Subscribe / Unsubscribe Enewsletters | Login | Register

Pencil Banner

5 budget laptops for college students: We name the best

Michael Brown | Aug. 20, 2013
Being a cash-strapped student requires making a few hardware compromises, but a nice notebook is still within reach.

In addition to WiDi, you have your choice of HDMI or VGA video outputs for connecting to external displays. And like the Acer Aspire, the IdeaPad has three USB ports, but only one of them is the speedy USB 3.0. Lenovo does provide a memory card reader that supports both SD and MMC media, and the company includes Dolby Home Theater technology and a set of decent speakers, so you won't have to rely on headphones for an enjoyable audio experience.

The Lenovo IdeaPad Z400 Touch is a heavy computer for its size, its network connectivity is weak, and its battery life is very poor. But this laptop is a very good performer, with a great keyboard, an optical drive, and the largest, fastest hard drive in this group. It's also the machine I'd recommend if you need a computer in this price range that's rugged enough to tolerate a little rough handling. Overall it finishes a solid second in our roundup.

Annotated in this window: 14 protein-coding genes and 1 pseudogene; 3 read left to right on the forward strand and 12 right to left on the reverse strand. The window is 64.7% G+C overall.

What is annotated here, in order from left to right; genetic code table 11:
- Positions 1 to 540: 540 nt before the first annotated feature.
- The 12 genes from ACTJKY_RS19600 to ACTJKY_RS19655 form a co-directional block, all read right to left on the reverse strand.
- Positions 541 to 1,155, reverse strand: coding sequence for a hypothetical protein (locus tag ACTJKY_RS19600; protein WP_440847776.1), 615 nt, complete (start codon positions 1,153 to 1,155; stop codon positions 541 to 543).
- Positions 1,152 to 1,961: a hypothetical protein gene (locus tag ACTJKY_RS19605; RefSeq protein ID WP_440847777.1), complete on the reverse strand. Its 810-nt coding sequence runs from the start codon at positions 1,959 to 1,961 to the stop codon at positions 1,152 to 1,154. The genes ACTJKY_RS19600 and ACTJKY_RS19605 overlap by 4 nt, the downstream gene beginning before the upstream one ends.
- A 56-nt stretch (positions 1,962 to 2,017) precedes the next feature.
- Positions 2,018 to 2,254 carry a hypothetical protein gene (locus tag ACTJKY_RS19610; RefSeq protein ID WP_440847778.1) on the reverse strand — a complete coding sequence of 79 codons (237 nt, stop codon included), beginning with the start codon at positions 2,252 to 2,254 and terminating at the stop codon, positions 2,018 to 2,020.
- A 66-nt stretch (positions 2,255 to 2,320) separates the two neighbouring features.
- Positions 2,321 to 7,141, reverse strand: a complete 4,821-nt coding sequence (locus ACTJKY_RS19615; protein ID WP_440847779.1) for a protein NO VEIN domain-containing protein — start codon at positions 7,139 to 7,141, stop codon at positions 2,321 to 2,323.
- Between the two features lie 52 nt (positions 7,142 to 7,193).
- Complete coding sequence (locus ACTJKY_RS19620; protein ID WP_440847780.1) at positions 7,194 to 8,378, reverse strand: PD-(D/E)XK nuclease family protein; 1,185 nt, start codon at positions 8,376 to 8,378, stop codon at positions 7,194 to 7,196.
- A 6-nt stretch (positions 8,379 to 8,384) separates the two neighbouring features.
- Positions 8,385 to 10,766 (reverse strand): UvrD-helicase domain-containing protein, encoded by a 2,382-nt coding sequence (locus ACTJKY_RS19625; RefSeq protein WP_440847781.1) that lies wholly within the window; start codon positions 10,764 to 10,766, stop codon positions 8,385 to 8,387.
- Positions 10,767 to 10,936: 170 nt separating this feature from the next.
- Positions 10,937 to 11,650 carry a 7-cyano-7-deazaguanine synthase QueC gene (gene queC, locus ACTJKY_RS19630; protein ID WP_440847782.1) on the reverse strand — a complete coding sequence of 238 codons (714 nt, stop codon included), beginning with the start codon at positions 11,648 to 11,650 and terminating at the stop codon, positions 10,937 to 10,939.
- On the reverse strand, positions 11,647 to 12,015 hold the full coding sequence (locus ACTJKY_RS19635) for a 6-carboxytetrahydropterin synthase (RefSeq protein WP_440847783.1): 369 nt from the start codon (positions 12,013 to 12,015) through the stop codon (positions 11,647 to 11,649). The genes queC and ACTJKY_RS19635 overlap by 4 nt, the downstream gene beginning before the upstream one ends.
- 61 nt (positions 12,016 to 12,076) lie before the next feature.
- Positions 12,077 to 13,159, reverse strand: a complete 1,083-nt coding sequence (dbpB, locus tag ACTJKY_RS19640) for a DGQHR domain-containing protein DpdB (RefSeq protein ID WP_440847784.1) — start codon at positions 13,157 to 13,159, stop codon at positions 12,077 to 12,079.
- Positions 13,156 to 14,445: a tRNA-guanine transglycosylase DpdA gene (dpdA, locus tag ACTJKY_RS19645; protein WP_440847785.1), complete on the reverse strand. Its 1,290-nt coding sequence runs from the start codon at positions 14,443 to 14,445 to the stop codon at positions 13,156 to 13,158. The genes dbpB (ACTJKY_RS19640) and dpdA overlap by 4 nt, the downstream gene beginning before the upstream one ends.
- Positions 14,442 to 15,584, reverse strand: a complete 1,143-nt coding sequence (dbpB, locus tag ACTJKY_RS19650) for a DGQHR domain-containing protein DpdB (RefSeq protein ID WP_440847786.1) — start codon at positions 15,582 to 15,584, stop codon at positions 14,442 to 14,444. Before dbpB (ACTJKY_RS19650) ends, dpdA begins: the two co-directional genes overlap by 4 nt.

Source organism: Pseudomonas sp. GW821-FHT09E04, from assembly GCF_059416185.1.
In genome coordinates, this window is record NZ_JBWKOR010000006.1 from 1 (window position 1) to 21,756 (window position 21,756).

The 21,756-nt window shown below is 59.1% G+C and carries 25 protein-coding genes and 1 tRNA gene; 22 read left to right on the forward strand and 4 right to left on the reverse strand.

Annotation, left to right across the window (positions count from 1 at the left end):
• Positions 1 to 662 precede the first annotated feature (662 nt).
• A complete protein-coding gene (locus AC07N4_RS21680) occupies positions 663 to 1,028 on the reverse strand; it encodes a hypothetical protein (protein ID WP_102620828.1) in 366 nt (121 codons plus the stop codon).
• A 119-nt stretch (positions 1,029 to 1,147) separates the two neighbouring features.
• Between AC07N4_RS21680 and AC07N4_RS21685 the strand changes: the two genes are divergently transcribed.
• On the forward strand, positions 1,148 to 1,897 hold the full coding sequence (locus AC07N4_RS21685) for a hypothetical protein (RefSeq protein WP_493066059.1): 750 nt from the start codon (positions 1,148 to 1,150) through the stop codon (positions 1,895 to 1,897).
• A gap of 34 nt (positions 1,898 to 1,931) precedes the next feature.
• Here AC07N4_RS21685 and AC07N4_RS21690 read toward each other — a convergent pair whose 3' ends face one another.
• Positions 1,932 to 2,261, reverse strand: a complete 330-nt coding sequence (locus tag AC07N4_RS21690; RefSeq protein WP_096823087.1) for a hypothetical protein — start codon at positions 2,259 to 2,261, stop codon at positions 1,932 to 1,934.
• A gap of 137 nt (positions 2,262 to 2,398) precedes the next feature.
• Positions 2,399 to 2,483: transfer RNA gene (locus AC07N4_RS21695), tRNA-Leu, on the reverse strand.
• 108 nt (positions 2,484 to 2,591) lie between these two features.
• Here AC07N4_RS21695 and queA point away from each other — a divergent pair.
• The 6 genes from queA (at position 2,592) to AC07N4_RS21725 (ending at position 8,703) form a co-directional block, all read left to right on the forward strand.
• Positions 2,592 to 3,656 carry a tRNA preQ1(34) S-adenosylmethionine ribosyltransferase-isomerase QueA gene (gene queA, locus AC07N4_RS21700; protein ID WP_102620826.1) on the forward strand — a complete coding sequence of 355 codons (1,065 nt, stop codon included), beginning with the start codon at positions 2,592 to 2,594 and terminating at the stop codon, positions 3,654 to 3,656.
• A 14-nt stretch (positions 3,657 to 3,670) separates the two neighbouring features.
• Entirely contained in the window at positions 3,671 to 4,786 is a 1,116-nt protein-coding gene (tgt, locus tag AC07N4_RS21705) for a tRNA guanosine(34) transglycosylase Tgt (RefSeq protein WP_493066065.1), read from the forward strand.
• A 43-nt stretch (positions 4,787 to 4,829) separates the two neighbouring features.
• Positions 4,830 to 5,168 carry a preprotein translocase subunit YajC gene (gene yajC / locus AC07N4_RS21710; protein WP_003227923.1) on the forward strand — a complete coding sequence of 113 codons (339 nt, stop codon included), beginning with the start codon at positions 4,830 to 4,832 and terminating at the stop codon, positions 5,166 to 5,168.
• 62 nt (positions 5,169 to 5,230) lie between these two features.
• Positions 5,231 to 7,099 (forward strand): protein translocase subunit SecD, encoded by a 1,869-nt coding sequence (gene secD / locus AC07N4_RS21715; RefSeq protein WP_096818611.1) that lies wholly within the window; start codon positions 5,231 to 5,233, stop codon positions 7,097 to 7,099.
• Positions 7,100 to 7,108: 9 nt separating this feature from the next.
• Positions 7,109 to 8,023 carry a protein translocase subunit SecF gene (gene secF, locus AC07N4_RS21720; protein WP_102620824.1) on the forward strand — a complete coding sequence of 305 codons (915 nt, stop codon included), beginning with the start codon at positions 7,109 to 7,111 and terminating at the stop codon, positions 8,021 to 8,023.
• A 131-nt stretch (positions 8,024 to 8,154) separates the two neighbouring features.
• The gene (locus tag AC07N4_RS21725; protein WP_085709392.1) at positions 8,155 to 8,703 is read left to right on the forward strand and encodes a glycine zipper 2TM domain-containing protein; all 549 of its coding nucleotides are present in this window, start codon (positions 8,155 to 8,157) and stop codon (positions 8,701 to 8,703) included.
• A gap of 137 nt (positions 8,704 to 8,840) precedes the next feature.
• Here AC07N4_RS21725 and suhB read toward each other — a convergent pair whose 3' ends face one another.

• Great backlit keyboard
  • Touchscreen
  • Solid construction


  • Heavy
  • Chintzy network connectivity options
  • Poor battery life

Bottom line

If you tend to be rough on your gear, Lenovo's IdeaPad Z400 is among your best choices among laptops priced at $650 or less.


3.5 stars

Toshiba Satellite L55Dt-A5253

The buyers that Toshiba targets with its luxury Kirabook wouldn't touch a Satellite L55Dt-A5253 if Neiman Marcus was giving them away. That's too bad, because this laptop actually offers a much better price-to-performance ratio.

Toshiba selected AMD's 2.0GHz A6-5200 APU to power this $650 notebook. That chip features an integrated AMD Radeon HD 8400 graphics processor, which helped Toshiba secure a second-place finish in the games portion of our benchmark suite. But the machine's 6GB of DDR3 memory runs at only 1333MHz, which held its performance back in comparison to some of the laptops equipped with Intel CPUs and faster DDR3/1600 memory.

Like most notebooks in its price range, the Satellite is composed primarily of plastic, but Toshiba's attractive material does a nice job of resisting smudges and fingerprints. The computer's lid and chassis also feel more rigid than most, though it does weigh a full pound more than the Acer Aspire E1--a significant consideration if you'll be carrying your laptop on your shoulder for extended periods every day.

The Satellite L55Dt features a 15.6-inch, LED-backlit touchscreen display with a native resolution of 1366 by 768 pixels. The display is attractive enough, if you position it just so. Text appears most legibly when the screen is tilted back; but bring it even slightly forward--as you might have to do when using the computer on your airline tray table, if the passenger in front of you decides to recline--and you may not be able to read it at all.


Previous Page  1  2  3  4  5  6  7  8  9  10  Next Page 

Sign up for Computerworld eNewsletters.